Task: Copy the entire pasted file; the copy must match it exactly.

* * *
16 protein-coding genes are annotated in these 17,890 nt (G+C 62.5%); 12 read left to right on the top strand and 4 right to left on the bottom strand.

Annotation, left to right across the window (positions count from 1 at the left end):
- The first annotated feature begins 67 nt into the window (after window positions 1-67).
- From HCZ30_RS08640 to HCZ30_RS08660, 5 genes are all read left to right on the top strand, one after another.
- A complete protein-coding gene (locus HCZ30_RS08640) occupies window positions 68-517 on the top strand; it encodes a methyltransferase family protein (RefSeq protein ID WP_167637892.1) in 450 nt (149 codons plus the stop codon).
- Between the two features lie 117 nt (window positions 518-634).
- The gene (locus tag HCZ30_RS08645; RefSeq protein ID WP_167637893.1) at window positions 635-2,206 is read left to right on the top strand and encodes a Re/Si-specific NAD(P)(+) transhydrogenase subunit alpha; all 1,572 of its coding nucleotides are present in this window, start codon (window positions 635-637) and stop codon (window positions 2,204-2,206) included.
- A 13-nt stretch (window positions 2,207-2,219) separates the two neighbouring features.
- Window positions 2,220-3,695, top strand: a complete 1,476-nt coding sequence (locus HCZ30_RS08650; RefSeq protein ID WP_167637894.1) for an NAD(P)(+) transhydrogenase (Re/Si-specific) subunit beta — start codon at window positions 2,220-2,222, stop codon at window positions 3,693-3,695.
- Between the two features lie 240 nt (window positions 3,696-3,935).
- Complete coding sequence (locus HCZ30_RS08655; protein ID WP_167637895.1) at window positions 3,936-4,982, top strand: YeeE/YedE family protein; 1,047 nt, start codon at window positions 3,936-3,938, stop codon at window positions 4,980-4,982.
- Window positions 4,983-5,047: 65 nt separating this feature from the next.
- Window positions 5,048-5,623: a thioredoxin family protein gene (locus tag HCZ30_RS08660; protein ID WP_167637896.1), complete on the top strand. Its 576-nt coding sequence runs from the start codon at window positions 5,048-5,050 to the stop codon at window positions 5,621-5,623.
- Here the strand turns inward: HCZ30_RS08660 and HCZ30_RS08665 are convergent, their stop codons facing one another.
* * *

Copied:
16 protein-coding genes are annotated in these 17,890 nt (G+C 62.5%); 12 read left to right on the top strand and 4 right to left on the bottom strand.

Annotation, left to right across the window (positions count from 1 at the left end):
- The first annotated feature begins 67 nt into the window (after window positions 1-67).
- From HCZ30_RS08640 to HCZ30_RS08660, 5 genes are all read left to right on the top strand, one after another.
- A complete protein-coding gene (locus HCZ30_RS08640) occupies window positions 68-517 on the top strand; it encodes a methyltransferase family protein (RefSeq protein ID WP_167637892.1) in 450 nt (149 codons plus the stop codon).
- Between the two features lie 117 nt (window positions 518-634).
- The gene (locus tag HCZ30_RS08645; RefSeq protein ID WP_167637893.1) at window positions 635-2,206 is read left to right on the top strand and encodes a Re/Si-specific NAD(P)(+) transhydrogenase subunit alpha; all 1,572 of its coding nucleotides are present in this window, start codon (window positions 635-637) and stop codon (window positions 2,204-2,206) included.
- A 13-nt stretch (window positions 2,207-2,219) separates the two neighbouring features.
- Window positions 2,220-3,695, top strand: a complete 1,476-nt coding sequence (locus HCZ30_RS08650; RefSeq protein ID WP_167637894.1) for an NAD(P)(+) transhydrogenase (Re/Si-specific) subunit beta — start codon at window positions 2,220-2,222, stop codon at window positions 3,693-3,695.
- Between the two features lie 240 nt (window positions 3,696-3,935).
- Complete coding sequence (locus HCZ30_RS08655; protein ID WP_167637895.1) at window positions 3,936-4,982, top strand: YeeE/YedE family protein; 1,047 nt, start codon at window positions 3,936-3,938, stop codon at window positions 4,980-4,982.
- Window positions 4,983-5,047: 65 nt separating this feature from the next.
- Window positions 5,048-5,623: a thioredoxin family protein gene (locus tag HCZ30_RS08660; protein ID WP_167637896.1), complete on the top strand. Its 576-nt coding sequence runs from the start codon at window positions 5,048-5,050 to the stop codon at window positions 5,621-5,623.
- Here the strand turns inward: HCZ30_RS08660 and HCZ30_RS08665 are convergent, their stop codons facing one another.